When our attention is dispersed, do we lose our notion of being alive?

Commentary by José Parés Pérez, Concepción, Chile.

We adore the life we have; we enjoy it intensely when we pay attention to what we feel; we have really incredible moments when we are close to those we love; we delight in food that tantalises our taste buds; we experience indescribable moments of joy when we listen enraptured to a work of music or a book reading. Life provides us with innumerable occasions for participating in the joy of experiencing the things we like.

We would like to live forever when we are living in harmony, consistency and peace.

However, very often we trigger our own exit from life, our escape from ourselves. We reject the reality of life which is not always about dreaming, but also contains those moments of fear, of pain, of unattainable desires, moments that we generally dislike. It is then that we flee from life, we want to distract ourselves, so that we do not have to know about it, to forget what we do not want to feel.

We flee at that moment when we have the greatest need of ourselves in order to strengthen our desire to live. We resist what is happening to us or what we believe is happening to us. We fall victim to involuntary, repetitive thoughts about what we dislike. Pain is transformed into suffering, desire into craving and fear into depression.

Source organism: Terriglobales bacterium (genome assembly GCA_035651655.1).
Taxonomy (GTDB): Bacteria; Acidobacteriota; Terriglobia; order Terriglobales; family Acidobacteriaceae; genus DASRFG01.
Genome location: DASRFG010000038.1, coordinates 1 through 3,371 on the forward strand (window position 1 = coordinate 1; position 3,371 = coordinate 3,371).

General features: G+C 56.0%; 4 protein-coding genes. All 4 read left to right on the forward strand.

All of that removes us from our present day lives. The bad moments that life brings us are only really bad when we allow them to be through our resistance to them.

Acceptance of everything that life brings us and that we cannot change, is an intelligent and logical attitude. In these circumstances we are not capable of appreciating that we are still alive, that we are still here, and we miss all of those incredible moments that, when we are paying attention to them, make us marvel at the wonder of being alive.

When I realised this, at quite a mature age, I was left with the indelible impression that I had been clumsily frittering my life away. It was not a bad life, but it could have been infinitely better.